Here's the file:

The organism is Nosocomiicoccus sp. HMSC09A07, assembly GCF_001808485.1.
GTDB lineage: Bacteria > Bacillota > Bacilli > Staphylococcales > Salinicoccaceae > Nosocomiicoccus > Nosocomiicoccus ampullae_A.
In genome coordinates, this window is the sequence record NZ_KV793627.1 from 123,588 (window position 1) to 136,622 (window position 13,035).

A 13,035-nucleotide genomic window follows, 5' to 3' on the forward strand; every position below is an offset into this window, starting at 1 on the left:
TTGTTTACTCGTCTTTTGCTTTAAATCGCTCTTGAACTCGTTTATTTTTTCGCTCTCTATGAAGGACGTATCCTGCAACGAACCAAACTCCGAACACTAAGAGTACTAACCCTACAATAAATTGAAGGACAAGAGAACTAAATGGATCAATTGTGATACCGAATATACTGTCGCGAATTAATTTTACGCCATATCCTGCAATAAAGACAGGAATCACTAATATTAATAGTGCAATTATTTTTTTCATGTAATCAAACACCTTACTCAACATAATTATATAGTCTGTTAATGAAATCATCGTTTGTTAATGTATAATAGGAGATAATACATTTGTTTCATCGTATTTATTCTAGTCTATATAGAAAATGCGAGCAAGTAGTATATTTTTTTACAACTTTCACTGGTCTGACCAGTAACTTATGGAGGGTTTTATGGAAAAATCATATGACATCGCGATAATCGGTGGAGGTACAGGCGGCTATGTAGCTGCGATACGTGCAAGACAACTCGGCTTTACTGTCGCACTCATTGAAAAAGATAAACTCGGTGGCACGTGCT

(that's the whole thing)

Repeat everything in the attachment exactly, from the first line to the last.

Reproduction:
The organism is Nosocomiicoccus sp. HMSC09A07, assembly GCF_001808485.1.
GTDB lineage: Bacteria > Bacillota > Bacilli > Staphylococcales > Salinicoccaceae > Nosocomiicoccus > Nosocomiicoccus ampullae_A.
In genome coordinates, this window is the sequence record NZ_KV793627.1 from 123,588 (window position 1) to 136,622 (window position 13,035).

A 13,035-nucleotide genomic window follows, 5' to 3' on the forward strand; every position below is an offset into this window, starting at 1 on the left:
TTGTTTACTCGTCTTTTGCTTTAAATCGCTCTTGAACTCGTTTATTTTTTCGCTCTCTATGAAGGACGTATCCTGCAACGAACCAAACTCCGAACACTAAGAGTACTAACCCTACAATAAATTGAAGGACAAGAGAACTAAATGGATCAATTGTGATACCGAATATACTGTCGCGAATTAATTTTACGCCATATCCTGCAATAAAGACAGGAATCACTAATATTAATAGTGCAATTATTTTTTTCATGTAATCAAACACCTTACTCAACATAATTATATAGTCTGTTAATGAAATCATCGTTTGTTAATGTATAATAGGAGATAATACATTTGTTTCATCGTATTTATTCTAGTCTATATAGAAAATGCGAGCAAGTAGTATATTTTTTTACAACTTTCACTGGTCTGACCAGTAACTTATGGAGGGTTTTATGGAAAAATCATATGACATCGCGATAATCGGTGGAGGTACAGGCGGCTATGTAGCTGCGATACGTGCAAGACAACTCGGCTTTACTGTCGCACTCATTGAAAAAGATAAACTCGGTGGCACGTGCT